The cytoplasm (not to be confused with cytosol) is the protoplasm of a cell outside the cell nucleus. It is the jelly-like material plus the organelles outside the nucleus, and inside the cell membrane.
Many important functions of a cell take place in organelles, which are like bits of machinery for doing many jobs. The cytoplasm is highly structured: it is not liquidy, but more of a gelatinous substance, even though it is made out of 75–80% water.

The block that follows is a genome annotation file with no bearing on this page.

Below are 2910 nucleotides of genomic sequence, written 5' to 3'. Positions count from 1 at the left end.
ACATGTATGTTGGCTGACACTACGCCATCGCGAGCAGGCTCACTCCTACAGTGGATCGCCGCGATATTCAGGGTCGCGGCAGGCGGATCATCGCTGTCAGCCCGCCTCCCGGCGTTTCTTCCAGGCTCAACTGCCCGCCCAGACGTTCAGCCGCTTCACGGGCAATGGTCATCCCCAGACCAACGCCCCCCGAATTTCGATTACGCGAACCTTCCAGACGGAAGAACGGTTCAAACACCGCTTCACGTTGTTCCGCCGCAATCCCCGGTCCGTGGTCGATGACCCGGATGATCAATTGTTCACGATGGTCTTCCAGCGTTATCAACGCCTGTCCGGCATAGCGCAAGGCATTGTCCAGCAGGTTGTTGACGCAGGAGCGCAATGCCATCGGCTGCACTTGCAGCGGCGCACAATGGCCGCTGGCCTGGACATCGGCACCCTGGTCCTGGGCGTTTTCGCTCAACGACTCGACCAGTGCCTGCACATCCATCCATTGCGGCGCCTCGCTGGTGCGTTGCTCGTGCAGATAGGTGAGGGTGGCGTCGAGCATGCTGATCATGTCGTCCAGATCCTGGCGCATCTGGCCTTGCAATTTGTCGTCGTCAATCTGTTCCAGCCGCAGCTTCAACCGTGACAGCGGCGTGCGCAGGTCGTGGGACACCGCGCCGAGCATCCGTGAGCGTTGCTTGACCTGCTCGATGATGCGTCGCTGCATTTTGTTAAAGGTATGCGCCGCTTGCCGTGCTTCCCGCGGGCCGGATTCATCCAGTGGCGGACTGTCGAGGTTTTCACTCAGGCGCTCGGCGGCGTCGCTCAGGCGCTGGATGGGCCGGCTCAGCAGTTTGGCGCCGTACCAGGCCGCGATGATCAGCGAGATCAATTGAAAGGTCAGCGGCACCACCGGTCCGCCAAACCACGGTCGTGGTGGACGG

The cytosol contains a complex mixture of cytoskeleton filaments, including the endoplasmic reticulum and the Golgi apparatus. It includes dissolved molecules, and water that fills much of the cell. Due to this network of fibres, membranes and the many dissolved macromolecules such as proteins, the cytosol does not act like a simple liquid. The main function of the cytoplasm is to hold the organelles in place.